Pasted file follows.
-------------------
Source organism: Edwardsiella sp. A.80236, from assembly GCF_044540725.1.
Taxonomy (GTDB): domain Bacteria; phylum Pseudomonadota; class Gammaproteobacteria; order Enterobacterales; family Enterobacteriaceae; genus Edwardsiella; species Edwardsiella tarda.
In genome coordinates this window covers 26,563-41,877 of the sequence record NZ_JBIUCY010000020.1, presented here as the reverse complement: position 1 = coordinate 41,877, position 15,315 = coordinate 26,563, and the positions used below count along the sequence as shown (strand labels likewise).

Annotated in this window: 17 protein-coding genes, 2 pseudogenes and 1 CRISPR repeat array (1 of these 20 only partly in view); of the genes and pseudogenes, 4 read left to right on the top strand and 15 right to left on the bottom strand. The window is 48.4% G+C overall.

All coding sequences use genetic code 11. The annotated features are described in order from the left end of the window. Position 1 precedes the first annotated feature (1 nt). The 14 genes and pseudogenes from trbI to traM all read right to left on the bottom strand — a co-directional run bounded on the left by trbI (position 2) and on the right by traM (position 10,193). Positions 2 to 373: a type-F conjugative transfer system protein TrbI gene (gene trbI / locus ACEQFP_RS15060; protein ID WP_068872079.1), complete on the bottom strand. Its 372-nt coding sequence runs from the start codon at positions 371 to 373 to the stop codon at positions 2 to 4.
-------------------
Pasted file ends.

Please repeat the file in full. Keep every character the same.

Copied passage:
Source organism: Edwardsiella sp. A.80236, from assembly GCF_044540725.1.
Taxonomy (GTDB): domain Bacteria; phylum Pseudomonadota; class Gammaproteobacteria; order Enterobacterales; family Enterobacteriaceae; genus Edwardsiella; species Edwardsiella tarda.
In genome coordinates this window covers 26,563-41,877 of the sequence record NZ_JBIUCY010000020.1, presented here as the reverse complement: position 1 = coordinate 41,877, position 15,315 = coordinate 26,563, and the positions used below count along the sequence as shown (strand labels likewise).

Annotated in this window: 17 protein-coding genes, 2 pseudogenes and 1 CRISPR repeat array (1 of these 20 only partly in view); of the genes and pseudogenes, 4 read left to right on the top strand and 15 right to left on the bottom strand. The window is 48.4% G+C overall.

All coding sequences use genetic code 11. The annotated features are described in order from the left end of the window. Position 1 precedes the first annotated feature (1 nt). The 14 genes and pseudogenes from trbI to traM all read right to left on the bottom strand — a co-directional run bounded on the left by trbI (position 2) and on the right by traM (position 10,193). Positions 2 to 373: a type-F conjugative transfer system protein TrbI gene (gene trbI / locus ACEQFP_RS15060; protein ID WP_068872079.1), complete on the bottom strand. Its 372-nt coding sequence runs from the start codon at positions 371 to 373 to the stop codon at positions 2 to 4.